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The Recovery of Metrical Verse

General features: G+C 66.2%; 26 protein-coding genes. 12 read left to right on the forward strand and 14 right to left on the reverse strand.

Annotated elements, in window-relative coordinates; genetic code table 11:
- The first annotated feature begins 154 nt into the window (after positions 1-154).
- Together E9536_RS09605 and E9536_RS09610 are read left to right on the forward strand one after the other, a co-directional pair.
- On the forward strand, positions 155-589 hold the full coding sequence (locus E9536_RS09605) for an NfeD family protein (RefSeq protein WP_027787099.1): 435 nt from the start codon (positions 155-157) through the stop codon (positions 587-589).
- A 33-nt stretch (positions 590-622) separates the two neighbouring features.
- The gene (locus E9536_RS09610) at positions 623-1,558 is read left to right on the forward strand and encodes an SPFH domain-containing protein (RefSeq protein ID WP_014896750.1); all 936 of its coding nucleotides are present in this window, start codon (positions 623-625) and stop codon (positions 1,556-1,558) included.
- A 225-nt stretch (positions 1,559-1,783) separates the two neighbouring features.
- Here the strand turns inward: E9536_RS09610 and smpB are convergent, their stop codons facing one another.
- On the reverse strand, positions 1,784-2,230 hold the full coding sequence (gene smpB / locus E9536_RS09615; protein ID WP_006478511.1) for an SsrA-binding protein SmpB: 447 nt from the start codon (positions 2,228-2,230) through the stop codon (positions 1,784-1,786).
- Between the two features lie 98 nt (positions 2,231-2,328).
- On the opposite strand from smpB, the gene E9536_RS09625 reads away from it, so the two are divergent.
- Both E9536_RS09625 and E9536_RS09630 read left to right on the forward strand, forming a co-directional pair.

From before the time of Homer until the middle of the 19th century, almost all poets in the Western literary tradition wrote measured verse—that is, poems with a regular repeated rhythmical pattern.  Then, in a little over a hundred years, from Walt Whitman through the 1960’s, a new form of writing (free verse) fully emerged that not only challenged metrical verse but almost replaced it.  Thus, an art form that, for three millennia or more, had accommodated and helped bring into being the poetic works of Homer, Vergil, Dante, Shakespeare, Milton, Wordsworth, Tennyson, and Yeats was in danger of being lost.  Still, even during the heyday of the modernist revolt against traditional verse, a number of first-rate poets kept measured verse alive—W.B. Yeats (considered by many as the greatest poet of the modern period), Robert Bridges (poet laureate of England), Robert Frost (who famously compared writing free verse with playing tennis with the net down), and California-based poet Yvor Winters, whose shift from free to metrical verse in the late 1920’s attracted such poets as Donald Stanford, J.V. Cunningham, and Edgar Bowers, many of whose own students played a major role in what is now called the New Formalist Revival.  This new measured verse came into view in the late 1970’s with the publication of the first collections by such poets as Timothy Steele, who studied with J.V. Cunningham at Brandeis...

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